Interview with Vitalino Similox, pastor of the National Presbyterian Evangelical Church of Guatemala
Vitalino Similoxa 74-year-old sociologist, pastor of the Mayan kaqchikel ethnic group of the National Presbyterian Evangelical Church of Guatemala (Ienpg) and former secretary general of the Christian Ecumenical Council of Guatemala (composed of the Catholic, Episcopal, Lutheran and Reformed Churches), he played as leader of the Conference of Evangelical Churches of Guatemala (Ciedeg) a very important role during the peace negotiations, which in 1996 led to agreements between the government and the left-wing guerrillas of theGuatemalan National Revolutionary Unity (Urng), ending 36 years of civil war. Then in 1999 he was a candidate for the Vice President of the Republic for theNew nation alliancecenter-left, and today he is rector of the Maya Kaqchikel University of Chimaltenango.
How would you describe the evangelical world in Guatemala?
In Guatemala, evangelicals are about 45 percent of the population and only 1 percent belong to the historic Protestant Churches. The Evangelical Churches have fallen in love with political and economic power, even becoming involved in drug trafficking, for which there are drug shepherds and narco Churches, as seen in the case of the boss Juan Órtiz, alias Chamalé. The political right then took advantage of pastors without biblical and theological training who campaign against sexual diversity, in which evangelical and conservative Catholic sectors converge. Therefore the evangelical movement no longer has a critical and prophetic voice. The historical Protestant Churches are absorbed by internal issues, the Ciedeg has lost political influence and the Christian Ecumenical Council of Guatemala has weakened.
What does it mean to be Mayan and Presbyterian?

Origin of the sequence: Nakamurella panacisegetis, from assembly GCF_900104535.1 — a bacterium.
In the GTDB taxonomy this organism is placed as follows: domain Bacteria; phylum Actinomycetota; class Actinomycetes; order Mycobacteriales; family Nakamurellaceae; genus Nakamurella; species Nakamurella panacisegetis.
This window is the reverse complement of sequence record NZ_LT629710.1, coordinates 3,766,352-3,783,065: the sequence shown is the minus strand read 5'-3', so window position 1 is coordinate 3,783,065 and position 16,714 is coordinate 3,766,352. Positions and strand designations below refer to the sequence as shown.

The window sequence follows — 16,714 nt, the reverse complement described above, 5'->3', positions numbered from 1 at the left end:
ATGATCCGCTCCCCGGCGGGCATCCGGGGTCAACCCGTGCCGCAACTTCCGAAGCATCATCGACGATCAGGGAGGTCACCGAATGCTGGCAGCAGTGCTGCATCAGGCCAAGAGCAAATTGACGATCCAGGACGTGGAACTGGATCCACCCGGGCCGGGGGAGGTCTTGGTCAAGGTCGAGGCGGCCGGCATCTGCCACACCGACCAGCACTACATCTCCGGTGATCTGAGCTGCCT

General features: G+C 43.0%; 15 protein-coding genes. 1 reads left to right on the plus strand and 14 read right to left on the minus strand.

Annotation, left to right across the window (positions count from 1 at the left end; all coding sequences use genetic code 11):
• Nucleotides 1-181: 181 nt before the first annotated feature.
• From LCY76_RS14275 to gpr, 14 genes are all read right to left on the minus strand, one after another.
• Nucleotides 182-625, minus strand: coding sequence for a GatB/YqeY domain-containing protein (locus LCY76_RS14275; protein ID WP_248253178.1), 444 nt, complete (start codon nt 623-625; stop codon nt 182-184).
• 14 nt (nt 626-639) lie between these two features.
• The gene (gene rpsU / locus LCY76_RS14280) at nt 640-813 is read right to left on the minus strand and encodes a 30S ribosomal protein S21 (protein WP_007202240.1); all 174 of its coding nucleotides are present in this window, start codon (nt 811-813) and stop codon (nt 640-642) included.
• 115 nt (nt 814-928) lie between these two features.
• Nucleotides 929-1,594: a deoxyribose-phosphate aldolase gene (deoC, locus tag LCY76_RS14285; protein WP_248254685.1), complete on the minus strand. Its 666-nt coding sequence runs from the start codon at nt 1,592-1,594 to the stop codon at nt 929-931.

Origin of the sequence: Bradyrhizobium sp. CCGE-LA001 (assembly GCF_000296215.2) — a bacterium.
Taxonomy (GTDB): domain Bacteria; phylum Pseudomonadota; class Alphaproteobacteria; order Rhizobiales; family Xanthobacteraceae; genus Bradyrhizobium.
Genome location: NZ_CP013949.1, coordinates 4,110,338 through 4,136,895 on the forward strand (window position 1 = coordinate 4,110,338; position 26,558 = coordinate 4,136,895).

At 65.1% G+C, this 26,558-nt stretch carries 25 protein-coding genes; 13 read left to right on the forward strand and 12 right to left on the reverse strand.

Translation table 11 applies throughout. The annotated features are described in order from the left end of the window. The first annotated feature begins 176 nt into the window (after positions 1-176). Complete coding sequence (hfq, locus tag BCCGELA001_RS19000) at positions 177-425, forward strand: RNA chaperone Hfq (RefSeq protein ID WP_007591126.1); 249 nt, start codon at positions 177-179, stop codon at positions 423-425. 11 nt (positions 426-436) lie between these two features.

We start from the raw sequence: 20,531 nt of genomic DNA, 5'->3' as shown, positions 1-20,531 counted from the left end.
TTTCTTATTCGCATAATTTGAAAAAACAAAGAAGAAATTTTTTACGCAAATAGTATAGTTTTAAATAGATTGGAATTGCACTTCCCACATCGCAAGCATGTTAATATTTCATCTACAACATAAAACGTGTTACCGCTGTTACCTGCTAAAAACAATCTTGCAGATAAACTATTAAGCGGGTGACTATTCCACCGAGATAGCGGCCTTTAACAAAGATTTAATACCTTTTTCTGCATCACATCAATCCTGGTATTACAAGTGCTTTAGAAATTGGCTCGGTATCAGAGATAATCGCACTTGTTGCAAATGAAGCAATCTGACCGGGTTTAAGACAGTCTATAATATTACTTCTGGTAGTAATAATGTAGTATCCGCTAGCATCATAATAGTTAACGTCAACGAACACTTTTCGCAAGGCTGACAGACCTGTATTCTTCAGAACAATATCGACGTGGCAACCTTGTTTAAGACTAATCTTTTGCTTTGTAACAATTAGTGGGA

I have always been aware of my Mayan identity, so much so that in the 1960s I created with others a network of ethnic communities in the Ienpg, called Kaqchikel presbytery, while in Presbyterianism I learned that the Church is a critical conscience of society and this, together with my sociological training, led me to develop a class conscience and a political option in favor of changing the current structures of injustice, oppression, corruption . Today I try to make my contribution to the dialogue between Mayan culture and Christianity. Being Mayan and Presbyterian means giving an answer to a society in crisis, based on a linear, positivist thought, as explained by Boaventura De Sousa Santos, according to which the epistemologies of the South of the world, which are based on experience rather than rationality, go placed at the service of humanity, in a dialogue of knowledge. The Mayan Kaqchikel University seeks to recover and systematize traditional practices and foster a comparison between conventional education and Mayan science, philosophy and technology.
Has the indigenous experience affected the IENPG?
No. Today I do not see even in other Protestant Churches any movement comparable to that of Kaqchikel presbyteryin the 70s-80s, which ran out. Many indigenous people do not want to know anything about the Church, which bothers me, but they repeat to me that “decolonization passes through de-Christianization”; I object: “Not necessarily. In my experience to be Mayan I don’t need to renounce Christianity, which, on the contrary, has taught me to reject injustice ”. However, in the six Mayan universities of Christianity there is no mention, but everything derives from indigenous spirituality.
What have been the successes and shortcomings of ecumenical work in Guatemala?
The context has allowed and facilitated an ecumenical movement like that of the 80s and 90s, with the commitment of all those who wanted peace and overcoming the causes of the armed conflict, starting with poverty. It was a socially committed ecumenism. Now I don’t see a theme with the same unifying power.
What prospects do you see for the Latin American Council of Churches (CLAI), which appears to be in perennial crisis and restructuring, while remaining the main interprotestant body on the continent?
Once again, the context seems to me to be decisive to allow for stability. I do not see an issue in Latin America that mobilizes the Churches, not even that of climate change and global warming. And the CLA has become a terrain of power struggles between political positions and competition between groups for the funding of international cooperation agencies, which also have less money.